Something Happens When Everybody Moves
Dance as ritual, protest, and aspiration
A program of short dance films/videos curated by Terry Fox
3–4 pm · 4–5 pm · 5–6 pm · 6–7 pm
Comcast Auditorium, Lower Level
Planetary Dance, Anna Halprin (USA/2016/12.18 min), You better second line! Jazz funeral in New Orleans for Juanita Brooks (David Curley/USA/2009/7.38 min), Flying Lesson (Rosane Chamecki, Phil Harder & Andrea Lerner/USA/2008/5.49 min), Occupy Wall Street: the story behind seven months of protest (www.guardiannews.com/USA/2012/4.42 min), Occupy (Stephan Koplowitz and Axis Dance Company/USA/2017/4.24 min), Holi Festival Of Colour (BBC Planet Earth II/UK/2016/2.50 min), Beat Box Philly (Warren Bass and Liz Goldberg/USA/2003/4.44 min), The Making of Episode 31 (Alexander Ekman/USA/2017/5.24 min), Man Walking Down the Side of a Building (Courtesy of Trisha Brown Archive/USA/1970/2.35 min), “Its Show Time" Amazing Dance in a NYC Subway (SVfrosTV on YouTube/USA/2017/0.42 min), Translucence (Jeannette Ginslov/UK/2015/7.08 min)
This past February 2018 thousands of people filled the streets of Philadelphia in a spontaneous combustion of celebration over the Eagles winning the Super Bowl. A week later it is said that over a million filled the streets again for the victorious team’s homecoming parade. Celebrants had green hair, wore green clothes and dog masks (symbolizing the rise of the underdog). One man spread his grandfather's ashes on the Parkway parade route!
Barbara Ehrenreich in her book Dancing in the Streets: A History of Collective Joy remarks how sports in today's world provide one of the last ways people can experience collective ecstasy. She ends her book stating, “We need more on this crowded planet to acknowledge the miracle of our simultaneous existence with some sort of celebration.” 1
When invited to curate a video program for the Philadelphia Museum of Dance, the charge was to consider how people gather, considering it as “choreographic assembly.” This idea was inspired by the conceptual thinking of French choreographer Boris Charmatz, who is a featured guest artist in the Philadelphia Museum of Dance event. His Musée de la danse is a “nomadic idea” which observes and places dance or the art of motion, in various spaces and places enlarging the ways we can observe and participate in both performative gestures and political attentions. “Offbeat propositions and fantasy collections are all born directly from a reflection on what this playful and hybrid museum could become. Turning upside down the established relations between audience, art, and its physical and imaginary territories.” 2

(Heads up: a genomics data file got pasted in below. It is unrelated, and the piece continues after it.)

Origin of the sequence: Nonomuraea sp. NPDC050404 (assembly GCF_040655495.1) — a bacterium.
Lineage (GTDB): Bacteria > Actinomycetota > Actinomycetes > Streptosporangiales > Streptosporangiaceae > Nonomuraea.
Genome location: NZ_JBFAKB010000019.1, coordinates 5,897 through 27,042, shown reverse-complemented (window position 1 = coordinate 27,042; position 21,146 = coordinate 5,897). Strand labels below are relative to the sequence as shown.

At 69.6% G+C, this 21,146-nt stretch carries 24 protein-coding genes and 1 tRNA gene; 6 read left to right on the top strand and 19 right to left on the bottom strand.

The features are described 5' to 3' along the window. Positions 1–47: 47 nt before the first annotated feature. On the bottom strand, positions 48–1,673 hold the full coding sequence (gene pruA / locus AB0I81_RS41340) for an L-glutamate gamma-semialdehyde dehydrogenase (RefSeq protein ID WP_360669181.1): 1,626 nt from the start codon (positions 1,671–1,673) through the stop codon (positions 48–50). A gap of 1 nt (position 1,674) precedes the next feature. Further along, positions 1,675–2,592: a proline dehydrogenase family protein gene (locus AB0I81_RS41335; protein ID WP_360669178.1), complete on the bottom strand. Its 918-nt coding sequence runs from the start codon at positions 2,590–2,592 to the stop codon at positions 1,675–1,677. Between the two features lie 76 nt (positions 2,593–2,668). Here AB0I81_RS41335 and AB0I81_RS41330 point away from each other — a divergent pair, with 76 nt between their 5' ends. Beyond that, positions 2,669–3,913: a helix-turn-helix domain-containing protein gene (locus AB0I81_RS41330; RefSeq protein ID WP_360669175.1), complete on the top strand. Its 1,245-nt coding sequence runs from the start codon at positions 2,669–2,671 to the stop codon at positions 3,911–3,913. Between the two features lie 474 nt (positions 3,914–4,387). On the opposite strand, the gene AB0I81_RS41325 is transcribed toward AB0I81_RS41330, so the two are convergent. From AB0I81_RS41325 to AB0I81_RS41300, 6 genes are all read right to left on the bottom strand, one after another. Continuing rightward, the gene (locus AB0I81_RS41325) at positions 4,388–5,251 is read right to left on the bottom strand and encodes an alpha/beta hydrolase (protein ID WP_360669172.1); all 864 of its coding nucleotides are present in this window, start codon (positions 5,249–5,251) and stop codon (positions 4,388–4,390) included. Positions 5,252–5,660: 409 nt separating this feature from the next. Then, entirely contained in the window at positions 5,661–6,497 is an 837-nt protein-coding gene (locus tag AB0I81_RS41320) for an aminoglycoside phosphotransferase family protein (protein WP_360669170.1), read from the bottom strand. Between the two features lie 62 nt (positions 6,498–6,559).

With all this in mind I set out thinking first about the way we move in urban space, in everyday passage or artistically choreographed presentations or in mass turnouts. I also thought back to my first encounters with dancing in the streets in movies, like Jerome Robbins’ iconic choreography for West Side Story, where tough teenage gang members commandeer playgrounds, sidewalks and empty lots, or Gene Kelly’s puddle stomping tap dance in Singin’ in the Rain. I thought about how Kelly’s romantic solo later morphed into Michael Jackson’s censored protest in his Black or White video. I googled the numerous “flash mob” videos posted on YouTube. There was a lot to consider.
I also thought back to a dance on film/video series that I co-curated for Philadelphia Dance Projects with Gretjen Clausing, currently Director of PhillyCAM. Over 10 years of looking at entries and screening some of the most interesting dance documentaries and short works, including YouTube posts and MTV, has revealed that the overriding content of the work had to do with the desire on the part of dancers/choreographers and videographers to move dance off the proscenium theater stage and out into the world—to be present in and responsive to what is the natural world and the human-made one within it. In short films and videos, dancers were everywhere—train stations, beaches, steps of formidable architecture, abandoned city spaces, and wide open landscapes. Pedestrian motions mingled with or were augmented by all kinds of dance styles.
This program is a sampling of some of those attempts by artists as well as the everyday public to reclaim natural and civic space through movement, dance, ritual, and protest. The program title riffs off of an Albert Einstein quote: “Nothing happens until something moves.” What is it that happens when everyone moves? What new meaning emerges? What connections are made? The selected videos may demonstrate ways people have found answers.
We humans are always alone and together. As cultural philosopher Michel de Certeau has observed of people in the city, “Their swarming mass is an innumerable collection of singularities.” 3
In these films and videos we see how people assert their physical presence in conventional and unconventional ways, through making art, thorough mourning, through celebrating, through protest movements, through flights of fancy—in a dance that reflects what many things, feelings, beauties, and changes can happen when everybody moves.
1 Barbara Ehrenreich, Dancing in the Streets: A History of Collective Joy.
Henry Holt & Co. (2006) p. 261
2 Boris Charmatz, Musée de la danse
3 Michel de Certeau. Practice of Everyday Life. Translated by Steven Rendall, University of California Press (1984) p. 97
Photo: George Simian